It’s a tough business trying to structure a sin tax.
Because your purpose is somewhat confused. Although we readily think of alcohol and tobacco we might also include amongst sins discouraged by taxation flying, quarrying, landfill and no doubt others too. Usually we tax exclusively to raise revenue but not so with sin taxes. Speaking of air passenger duty John Healy, in 2003 Economic Secretary to the Treasury, said in a written answer:
Air passenger duty was introduced in 1994 as a measure whose principal purpose was to raise revenue from the aviation industry but with the anticipation that there would be environmental benefits through its effect on air traffic volumes.
Are you trying to maximise revenue? Or dissuade commission of the sin? And if dissuade, how much? A little bit, presumably, because if you really wanted to dissuade, you’d ban it.
It’s tempting to say these considerations plague the design of sin taxes. But that would suggest, falsely, an elevated status for design. You either fudge it – no, you usually fudge it – or you take intellectual dignity from looking to raise a particular sum of money to spend on countervailing measures. Take this example from the 2001 Budget:
And they can be regressive, sin taxes. Can, because assertions that they invariably are (see, for example, from the Adam Smith Institute):
should be treated with some caution. It all depends on how they’re structured.
The proportion of your disposable income consumed by tobacco duty, for example, falls sharply as your income rises. But with alcohol, not so much (source: ONS).
Indeed, the percentage of our expenditure – as opposed to our disposable income – we expend on alcohol duty is absolutely static as we rise up the income scale (see Table 3(c)).
These points emerge even more powerfully if you look in cash terms (see Table 14).
So the rich smoke less, but drink more, than the poor. I know I do – and I’m pleased I’m not alone.
You’d want to be careful drawing conclusions from this data. But you might tentatively draw a few.
(1) It’s not taxes that discourage the better off from smoking. Although the disincentivising effect of tobacco duty declines as you rise through the income deciles still the rich smoke less. This lower propensity to smoke must derive from something else.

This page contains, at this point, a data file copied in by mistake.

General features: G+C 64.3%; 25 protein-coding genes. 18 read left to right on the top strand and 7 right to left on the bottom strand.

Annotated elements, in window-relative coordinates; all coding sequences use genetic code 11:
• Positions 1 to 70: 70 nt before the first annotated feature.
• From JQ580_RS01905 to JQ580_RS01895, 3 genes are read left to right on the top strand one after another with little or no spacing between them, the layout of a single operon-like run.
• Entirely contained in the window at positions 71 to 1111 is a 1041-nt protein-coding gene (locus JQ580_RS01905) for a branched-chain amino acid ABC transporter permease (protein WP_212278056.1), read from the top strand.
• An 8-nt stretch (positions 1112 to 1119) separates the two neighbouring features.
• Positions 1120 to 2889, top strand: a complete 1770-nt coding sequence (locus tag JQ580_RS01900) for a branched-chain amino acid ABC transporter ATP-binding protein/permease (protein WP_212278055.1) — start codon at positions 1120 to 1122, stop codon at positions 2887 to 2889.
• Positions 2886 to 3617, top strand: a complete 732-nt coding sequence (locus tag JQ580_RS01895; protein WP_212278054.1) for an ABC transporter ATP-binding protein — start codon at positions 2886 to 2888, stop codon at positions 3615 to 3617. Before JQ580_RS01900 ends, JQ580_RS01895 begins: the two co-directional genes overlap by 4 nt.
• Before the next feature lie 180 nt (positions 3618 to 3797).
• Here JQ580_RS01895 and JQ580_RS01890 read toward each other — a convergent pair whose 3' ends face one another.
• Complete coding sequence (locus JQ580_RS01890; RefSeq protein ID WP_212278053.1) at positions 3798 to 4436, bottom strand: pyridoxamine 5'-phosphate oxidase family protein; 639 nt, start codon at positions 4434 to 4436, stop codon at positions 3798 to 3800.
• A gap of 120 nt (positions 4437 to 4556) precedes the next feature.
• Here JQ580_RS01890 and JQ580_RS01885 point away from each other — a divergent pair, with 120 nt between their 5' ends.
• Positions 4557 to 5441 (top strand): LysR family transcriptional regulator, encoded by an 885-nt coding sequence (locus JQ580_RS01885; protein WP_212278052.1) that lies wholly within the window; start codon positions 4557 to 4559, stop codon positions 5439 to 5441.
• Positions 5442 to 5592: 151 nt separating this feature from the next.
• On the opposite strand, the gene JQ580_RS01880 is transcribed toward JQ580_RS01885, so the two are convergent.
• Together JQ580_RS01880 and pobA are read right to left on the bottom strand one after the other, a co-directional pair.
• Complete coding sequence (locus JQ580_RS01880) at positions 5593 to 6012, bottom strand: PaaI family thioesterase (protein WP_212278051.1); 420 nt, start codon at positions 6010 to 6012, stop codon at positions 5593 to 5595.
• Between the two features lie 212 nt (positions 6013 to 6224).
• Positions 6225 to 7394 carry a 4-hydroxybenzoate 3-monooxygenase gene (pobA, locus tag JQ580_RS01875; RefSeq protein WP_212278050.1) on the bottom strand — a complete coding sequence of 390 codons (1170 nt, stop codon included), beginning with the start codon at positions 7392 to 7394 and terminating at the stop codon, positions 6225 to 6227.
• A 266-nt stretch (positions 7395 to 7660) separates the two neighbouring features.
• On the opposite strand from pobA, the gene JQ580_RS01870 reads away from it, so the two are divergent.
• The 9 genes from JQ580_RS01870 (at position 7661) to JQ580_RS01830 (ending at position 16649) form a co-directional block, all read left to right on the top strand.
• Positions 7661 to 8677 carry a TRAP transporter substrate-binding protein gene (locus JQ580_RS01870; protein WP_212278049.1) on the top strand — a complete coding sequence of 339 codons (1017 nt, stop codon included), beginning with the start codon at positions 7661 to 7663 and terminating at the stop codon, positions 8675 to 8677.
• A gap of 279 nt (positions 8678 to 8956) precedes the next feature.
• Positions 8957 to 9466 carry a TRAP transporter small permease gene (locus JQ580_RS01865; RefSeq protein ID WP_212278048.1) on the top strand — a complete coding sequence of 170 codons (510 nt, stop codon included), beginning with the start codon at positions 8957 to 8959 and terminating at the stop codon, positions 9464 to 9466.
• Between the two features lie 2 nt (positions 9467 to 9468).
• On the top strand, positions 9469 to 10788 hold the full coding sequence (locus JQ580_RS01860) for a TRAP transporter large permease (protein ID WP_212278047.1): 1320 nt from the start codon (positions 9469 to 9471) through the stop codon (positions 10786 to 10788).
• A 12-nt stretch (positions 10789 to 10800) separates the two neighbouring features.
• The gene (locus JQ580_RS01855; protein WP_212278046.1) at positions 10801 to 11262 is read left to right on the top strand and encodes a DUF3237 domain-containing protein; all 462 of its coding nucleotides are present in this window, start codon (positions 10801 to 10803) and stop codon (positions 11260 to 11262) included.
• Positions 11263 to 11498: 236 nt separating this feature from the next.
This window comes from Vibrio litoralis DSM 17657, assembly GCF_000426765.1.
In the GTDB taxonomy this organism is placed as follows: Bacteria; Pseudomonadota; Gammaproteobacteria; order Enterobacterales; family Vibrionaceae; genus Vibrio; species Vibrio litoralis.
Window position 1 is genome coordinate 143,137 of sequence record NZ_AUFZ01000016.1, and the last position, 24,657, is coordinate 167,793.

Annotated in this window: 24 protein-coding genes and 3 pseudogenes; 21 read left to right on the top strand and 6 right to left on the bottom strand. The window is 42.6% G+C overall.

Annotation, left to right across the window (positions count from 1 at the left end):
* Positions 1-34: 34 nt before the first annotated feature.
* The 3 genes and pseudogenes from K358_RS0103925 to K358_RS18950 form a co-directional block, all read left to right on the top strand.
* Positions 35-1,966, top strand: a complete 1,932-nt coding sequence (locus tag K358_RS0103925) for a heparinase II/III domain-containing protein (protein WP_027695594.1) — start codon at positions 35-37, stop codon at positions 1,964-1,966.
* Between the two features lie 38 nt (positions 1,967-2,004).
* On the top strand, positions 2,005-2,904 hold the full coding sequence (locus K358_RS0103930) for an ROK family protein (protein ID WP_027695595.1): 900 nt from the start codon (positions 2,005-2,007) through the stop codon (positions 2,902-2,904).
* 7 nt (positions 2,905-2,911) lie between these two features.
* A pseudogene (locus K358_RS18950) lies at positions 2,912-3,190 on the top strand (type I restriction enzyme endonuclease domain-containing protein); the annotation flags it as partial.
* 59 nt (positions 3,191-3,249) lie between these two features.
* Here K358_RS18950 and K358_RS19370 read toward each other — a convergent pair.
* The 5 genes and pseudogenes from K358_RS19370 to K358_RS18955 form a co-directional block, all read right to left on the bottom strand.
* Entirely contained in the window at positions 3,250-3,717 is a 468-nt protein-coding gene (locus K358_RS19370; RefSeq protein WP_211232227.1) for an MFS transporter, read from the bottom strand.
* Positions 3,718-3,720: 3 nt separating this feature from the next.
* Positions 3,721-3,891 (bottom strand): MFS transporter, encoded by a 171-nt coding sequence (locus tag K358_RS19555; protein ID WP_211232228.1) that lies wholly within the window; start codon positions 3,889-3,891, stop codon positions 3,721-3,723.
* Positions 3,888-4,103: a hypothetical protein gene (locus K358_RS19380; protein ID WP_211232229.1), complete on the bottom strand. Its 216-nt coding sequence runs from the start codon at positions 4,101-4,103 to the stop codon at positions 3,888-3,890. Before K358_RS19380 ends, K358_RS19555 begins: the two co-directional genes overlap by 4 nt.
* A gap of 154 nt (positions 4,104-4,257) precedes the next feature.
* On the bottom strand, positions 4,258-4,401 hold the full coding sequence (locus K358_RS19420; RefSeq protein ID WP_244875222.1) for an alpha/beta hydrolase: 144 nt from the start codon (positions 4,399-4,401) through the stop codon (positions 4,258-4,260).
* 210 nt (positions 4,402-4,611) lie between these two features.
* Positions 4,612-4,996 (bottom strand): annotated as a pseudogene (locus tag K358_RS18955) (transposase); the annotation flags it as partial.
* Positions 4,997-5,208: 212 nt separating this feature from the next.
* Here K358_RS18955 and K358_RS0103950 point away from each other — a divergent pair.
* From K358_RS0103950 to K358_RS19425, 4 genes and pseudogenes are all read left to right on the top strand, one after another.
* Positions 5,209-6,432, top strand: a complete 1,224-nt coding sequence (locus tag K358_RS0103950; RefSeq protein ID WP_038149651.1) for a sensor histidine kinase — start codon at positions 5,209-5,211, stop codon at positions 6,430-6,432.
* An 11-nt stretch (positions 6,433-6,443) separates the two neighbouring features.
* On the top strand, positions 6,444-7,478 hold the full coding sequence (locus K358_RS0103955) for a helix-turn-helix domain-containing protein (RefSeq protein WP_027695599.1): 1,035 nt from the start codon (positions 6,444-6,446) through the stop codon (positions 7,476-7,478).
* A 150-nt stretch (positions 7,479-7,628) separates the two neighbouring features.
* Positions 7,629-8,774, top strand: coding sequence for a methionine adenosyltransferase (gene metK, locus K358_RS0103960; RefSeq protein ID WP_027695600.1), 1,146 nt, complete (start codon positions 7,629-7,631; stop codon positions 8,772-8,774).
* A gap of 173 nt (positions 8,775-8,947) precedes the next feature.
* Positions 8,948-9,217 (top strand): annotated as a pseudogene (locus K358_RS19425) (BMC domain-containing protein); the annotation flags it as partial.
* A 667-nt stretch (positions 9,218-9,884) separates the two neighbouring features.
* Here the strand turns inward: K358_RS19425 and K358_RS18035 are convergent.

(2) People drink more as they can afford to (Oscar Wilde was wrong: work isn’t the curse of the drinking classes at all). And this suggests that alcohol duty does suppress consumption at its present level – and would suppress consumption more if raised.
(3) If you were inclined to conclude that the rich smoke less because they’re better educated as to the dangers of smoking you’d then have to answer the question why they drink more. This might drive you to conclude that social fashions play a part too.
Are there any implications for a sugar tax? Some tentative ones.
(1) You might start by noting that alcohol and tobacco have no (legal at any rate) substitute goods. The decision you face is to consume or not to consume. But increasing the price of sugary foods and drinks might more readily cause consumers – especially price sensitive ones – to switch to alternatives.
(2) The data on correlations between obesity and income is more complicated than you might think. Whilst for women obesity seems clearly to be correlated with low income the picture is less clear for men. But where there is a relationship, a sugar tax will be regressive – if it’s set at a level where the poor will pay it. The higher the level at which you set it, the more likely the price sensitive consumer will switch to products not covered by the tax. A sugar tax could easily be like alcohol duty – barely regressive at all.
(3) The mixed picture around alcohol and tobacco duties suggest that factors other than affordability are important too. Changing social mores may well rank high amongst them. Perhaps you would earmark revenues – as with the aggregates levy – to fund measures to achieve that change. And to offset the effect on the poor of price rises on sugary foods – by encouraging thrifty and health eating.